In “In Bed with a Book” (from Near Changes), Van Duyn uses the detective novel, her favorite sort of escape reading, to talk about death. The first stanza of the poem describes the novel’s crimes; bodies are found everywhere. The second stanza asks a serious question: What difference does it make that these dead are denied the joys of human experience? In the third stanza, the speaker notes that all the novel’s mysteries will be answered with the detective’s solution tomorrow night. Meanwhile, surrounded by her loved ones, the speaker is falling asleep, a sleep she calls a “little rehearsal,” evidently a rehearsal for the same death that fills the novel.

Van Duyn’s work is filled with pictures of family life—an aunt in Texas who describes her apocalyptic religious visions in her chatty letters, a grandmother’s series of memories of immigrant life in the Middle West in the late nineteenth century, a speaker’s sudden awareness of her love for her husband of many years. By the same token, Van Duyn also makes generous references to the literature of others, to history, and to mythology. Christopher Smart, Alexander Pope, Plato, and Graham Greene all find places in her work, sometimes alongside more immediate references to the speaker’s private life.

The nature of love and its place in people’s lives is one of Van Duyn’s most compelling themes. In “Three Valentines to the Wide World,” from her first collection, an eight-year-old child asks whether God’s hobby is love. Van Duyn’s later poems repeatedly answer that question affirmatively and suggest that humans are at their best when they, too, share love, however raggedly they manage to do it.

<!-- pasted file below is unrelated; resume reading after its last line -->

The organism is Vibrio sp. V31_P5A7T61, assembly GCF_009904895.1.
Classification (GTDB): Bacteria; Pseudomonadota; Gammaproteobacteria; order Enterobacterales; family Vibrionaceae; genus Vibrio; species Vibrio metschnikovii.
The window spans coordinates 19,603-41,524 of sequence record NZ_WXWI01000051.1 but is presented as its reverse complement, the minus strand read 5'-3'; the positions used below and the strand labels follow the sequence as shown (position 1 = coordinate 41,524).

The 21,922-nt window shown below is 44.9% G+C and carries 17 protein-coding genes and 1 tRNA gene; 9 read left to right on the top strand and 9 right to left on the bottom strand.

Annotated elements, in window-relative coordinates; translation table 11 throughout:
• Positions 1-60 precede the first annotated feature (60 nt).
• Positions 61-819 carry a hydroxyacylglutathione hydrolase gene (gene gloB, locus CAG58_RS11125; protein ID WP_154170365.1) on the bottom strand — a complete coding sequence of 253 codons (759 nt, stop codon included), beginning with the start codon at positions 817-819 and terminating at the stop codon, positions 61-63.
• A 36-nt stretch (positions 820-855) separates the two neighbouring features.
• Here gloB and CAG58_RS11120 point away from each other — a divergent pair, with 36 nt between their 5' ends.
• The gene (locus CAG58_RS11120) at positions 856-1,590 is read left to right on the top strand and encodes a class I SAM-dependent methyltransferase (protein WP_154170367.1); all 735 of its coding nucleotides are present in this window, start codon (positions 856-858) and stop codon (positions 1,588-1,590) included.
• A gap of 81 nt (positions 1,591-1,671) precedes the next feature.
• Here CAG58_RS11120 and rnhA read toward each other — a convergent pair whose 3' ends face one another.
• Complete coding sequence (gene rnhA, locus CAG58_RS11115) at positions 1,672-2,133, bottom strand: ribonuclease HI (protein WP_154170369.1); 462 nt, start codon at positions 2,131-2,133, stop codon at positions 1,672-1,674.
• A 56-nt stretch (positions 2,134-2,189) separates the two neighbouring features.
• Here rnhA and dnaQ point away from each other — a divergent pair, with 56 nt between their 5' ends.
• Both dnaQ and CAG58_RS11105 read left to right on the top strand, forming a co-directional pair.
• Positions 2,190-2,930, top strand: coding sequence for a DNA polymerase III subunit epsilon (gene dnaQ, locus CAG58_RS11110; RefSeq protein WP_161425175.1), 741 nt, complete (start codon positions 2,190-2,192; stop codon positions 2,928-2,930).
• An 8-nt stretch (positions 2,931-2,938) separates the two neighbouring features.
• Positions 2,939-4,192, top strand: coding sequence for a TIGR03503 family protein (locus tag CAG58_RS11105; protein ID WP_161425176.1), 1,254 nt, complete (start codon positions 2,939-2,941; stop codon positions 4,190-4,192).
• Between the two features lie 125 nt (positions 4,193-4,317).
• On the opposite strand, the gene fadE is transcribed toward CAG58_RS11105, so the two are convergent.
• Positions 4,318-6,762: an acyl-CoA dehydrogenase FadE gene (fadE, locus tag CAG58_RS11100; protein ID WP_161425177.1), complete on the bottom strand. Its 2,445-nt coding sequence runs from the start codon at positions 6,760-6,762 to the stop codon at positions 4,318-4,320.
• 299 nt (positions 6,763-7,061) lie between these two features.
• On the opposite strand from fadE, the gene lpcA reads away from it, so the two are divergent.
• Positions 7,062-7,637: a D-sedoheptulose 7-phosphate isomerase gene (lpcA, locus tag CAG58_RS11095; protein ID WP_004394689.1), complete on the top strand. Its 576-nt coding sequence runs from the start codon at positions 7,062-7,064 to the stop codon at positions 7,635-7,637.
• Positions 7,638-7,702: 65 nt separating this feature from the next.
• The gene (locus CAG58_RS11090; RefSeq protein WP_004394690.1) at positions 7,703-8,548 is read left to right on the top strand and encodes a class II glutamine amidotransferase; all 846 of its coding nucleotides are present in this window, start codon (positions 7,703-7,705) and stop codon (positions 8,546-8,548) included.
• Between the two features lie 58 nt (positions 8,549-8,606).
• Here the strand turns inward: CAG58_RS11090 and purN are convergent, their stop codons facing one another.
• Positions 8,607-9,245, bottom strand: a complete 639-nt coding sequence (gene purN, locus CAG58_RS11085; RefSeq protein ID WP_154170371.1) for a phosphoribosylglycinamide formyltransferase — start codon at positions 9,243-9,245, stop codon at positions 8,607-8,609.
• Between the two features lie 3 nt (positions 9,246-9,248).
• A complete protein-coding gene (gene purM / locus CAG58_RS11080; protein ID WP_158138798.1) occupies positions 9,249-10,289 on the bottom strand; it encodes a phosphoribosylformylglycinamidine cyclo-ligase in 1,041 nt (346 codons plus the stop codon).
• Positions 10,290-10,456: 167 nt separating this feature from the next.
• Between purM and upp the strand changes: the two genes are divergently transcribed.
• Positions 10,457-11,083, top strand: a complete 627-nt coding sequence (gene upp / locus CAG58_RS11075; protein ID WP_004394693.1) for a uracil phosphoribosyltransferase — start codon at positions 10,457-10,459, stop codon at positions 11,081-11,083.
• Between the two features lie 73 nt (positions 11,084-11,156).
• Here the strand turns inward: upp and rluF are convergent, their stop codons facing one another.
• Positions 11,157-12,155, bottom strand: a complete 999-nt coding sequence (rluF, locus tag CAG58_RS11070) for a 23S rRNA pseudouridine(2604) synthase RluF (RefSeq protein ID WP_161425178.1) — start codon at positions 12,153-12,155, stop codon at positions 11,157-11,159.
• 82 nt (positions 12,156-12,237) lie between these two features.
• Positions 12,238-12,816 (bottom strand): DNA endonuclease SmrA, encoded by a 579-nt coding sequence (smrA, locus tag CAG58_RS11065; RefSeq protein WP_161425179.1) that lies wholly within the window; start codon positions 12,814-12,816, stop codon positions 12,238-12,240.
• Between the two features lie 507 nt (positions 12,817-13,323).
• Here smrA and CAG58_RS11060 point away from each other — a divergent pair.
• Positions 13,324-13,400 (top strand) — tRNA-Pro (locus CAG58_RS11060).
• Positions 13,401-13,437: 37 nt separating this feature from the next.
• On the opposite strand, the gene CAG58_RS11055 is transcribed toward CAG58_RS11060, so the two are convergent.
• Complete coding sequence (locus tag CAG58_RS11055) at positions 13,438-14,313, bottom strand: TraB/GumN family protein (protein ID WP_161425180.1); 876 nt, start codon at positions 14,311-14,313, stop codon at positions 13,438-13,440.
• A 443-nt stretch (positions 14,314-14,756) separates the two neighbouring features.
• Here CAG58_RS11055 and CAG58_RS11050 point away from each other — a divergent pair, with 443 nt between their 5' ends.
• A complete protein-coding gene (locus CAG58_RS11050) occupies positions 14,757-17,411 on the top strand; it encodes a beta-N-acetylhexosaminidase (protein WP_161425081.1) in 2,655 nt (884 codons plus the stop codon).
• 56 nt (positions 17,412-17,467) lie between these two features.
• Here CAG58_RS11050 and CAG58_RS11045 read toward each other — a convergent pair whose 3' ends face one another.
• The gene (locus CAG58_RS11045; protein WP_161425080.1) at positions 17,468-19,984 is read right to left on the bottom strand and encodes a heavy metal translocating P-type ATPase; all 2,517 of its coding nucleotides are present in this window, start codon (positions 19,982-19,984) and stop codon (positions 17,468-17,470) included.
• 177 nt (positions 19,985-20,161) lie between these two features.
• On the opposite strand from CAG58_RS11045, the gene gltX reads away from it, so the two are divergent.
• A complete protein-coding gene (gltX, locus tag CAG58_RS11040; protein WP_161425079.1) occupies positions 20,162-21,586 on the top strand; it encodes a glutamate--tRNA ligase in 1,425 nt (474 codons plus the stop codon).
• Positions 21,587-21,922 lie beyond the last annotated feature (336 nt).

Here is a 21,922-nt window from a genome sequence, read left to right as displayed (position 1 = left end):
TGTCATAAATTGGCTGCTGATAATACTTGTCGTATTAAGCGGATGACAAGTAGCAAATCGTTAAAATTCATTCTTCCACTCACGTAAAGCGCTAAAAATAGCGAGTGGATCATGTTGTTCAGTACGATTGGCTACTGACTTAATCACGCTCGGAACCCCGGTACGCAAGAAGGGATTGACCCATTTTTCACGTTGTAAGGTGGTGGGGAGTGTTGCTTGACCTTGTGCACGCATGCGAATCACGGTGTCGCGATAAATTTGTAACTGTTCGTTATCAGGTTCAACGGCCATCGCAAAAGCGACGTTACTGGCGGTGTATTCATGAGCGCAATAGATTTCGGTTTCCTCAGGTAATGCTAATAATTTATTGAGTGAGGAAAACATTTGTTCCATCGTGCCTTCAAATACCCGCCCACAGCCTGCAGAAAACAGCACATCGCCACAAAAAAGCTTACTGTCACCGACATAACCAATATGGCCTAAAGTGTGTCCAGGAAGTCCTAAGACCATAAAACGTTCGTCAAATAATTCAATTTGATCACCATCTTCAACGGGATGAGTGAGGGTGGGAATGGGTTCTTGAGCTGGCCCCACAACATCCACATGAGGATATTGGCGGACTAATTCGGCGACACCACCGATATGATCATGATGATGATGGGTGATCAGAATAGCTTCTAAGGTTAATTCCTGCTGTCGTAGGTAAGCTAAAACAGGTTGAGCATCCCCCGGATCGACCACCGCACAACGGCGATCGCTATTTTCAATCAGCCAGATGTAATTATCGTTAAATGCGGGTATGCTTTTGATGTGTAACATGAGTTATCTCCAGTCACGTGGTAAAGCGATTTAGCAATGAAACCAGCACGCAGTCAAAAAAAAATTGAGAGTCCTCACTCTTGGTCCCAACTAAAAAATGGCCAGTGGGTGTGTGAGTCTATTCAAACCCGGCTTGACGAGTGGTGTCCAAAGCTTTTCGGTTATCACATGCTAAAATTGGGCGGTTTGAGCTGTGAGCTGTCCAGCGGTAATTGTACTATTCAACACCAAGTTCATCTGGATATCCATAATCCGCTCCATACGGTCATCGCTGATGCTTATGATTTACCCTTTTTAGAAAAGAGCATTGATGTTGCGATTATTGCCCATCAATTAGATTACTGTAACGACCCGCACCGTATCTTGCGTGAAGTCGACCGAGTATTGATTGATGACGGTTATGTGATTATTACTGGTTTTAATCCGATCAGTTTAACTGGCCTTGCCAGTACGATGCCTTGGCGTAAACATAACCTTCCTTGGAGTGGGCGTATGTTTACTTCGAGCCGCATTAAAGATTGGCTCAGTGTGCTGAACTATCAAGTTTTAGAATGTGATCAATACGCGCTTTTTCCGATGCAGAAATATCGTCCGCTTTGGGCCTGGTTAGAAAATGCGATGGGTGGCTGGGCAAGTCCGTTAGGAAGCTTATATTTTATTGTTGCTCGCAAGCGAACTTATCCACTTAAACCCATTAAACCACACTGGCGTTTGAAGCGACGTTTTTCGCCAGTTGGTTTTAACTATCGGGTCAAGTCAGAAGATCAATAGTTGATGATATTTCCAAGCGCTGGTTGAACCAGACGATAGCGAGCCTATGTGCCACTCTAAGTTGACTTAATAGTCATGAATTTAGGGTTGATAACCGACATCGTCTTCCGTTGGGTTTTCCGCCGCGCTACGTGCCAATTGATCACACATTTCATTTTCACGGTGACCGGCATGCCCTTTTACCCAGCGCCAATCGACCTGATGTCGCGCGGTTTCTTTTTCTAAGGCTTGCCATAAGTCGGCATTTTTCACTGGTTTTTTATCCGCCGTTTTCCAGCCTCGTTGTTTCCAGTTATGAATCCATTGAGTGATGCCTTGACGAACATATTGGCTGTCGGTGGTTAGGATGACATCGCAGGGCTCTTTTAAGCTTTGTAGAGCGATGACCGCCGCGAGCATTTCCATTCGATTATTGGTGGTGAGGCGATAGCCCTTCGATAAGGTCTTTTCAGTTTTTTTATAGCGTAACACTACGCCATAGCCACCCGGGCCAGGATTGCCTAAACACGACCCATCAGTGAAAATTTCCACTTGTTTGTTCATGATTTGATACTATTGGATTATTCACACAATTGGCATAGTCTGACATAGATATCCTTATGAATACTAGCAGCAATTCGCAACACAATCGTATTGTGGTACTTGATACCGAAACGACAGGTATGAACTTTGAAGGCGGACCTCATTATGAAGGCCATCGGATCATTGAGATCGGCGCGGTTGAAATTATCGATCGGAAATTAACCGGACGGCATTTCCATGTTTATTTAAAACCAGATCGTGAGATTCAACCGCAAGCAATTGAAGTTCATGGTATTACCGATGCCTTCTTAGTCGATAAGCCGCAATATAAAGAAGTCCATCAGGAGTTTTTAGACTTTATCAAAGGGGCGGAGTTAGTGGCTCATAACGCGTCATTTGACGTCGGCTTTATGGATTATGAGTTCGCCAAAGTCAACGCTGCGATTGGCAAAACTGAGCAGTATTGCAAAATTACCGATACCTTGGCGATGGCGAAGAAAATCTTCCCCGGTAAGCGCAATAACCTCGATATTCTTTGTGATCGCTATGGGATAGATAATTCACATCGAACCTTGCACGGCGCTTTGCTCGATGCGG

“Quebec Suite” concludes with the speaker identifying the loon, which is lonely in its solitude and spends its days calling across the water to its mate, as her favorite bird. In “The Stream,” the speaker recalls her mother, who died a night after she and the daughter had shared a special lunch. Now the speaker knows that she will never be able to talk to her mother about love, that she can no longer be sure even what love is. Yet she knows that although love may be stained by abuse, still, like a narrow underground stream, its existence hidden and even unsuspected, it continues to press its way to the surface.

“Three Valentines to the Wide World”

First published: 1959 (collected in Valentines to the Wide World, 1959)

Type of work: Poem

The three parts of this long poem attempt to define the interrelationship between love, beauty, and art.

“Three Valentines to the Wide World” is the first poem in Van Duyn’s first book. In looking at the poem’s three parts, the reader should remember that a valentine is a short love message, and Van Duyn has addressed these messages to the world, emphasizing in her title the world’s vastness.

Part 1 is written in twelve-line stanzas, each stanza composed of three rhymed quatrains. That the rhyme is often slant rhyme (listening is rhymed with chastening, for example) does not diminish its effect.

The first stanza describes an eight-year-old child, awkward and graceless, who stands scratching a scab on her knee. In the second stanza, she asks her profound question without even...

(The entire section is 2681 words.)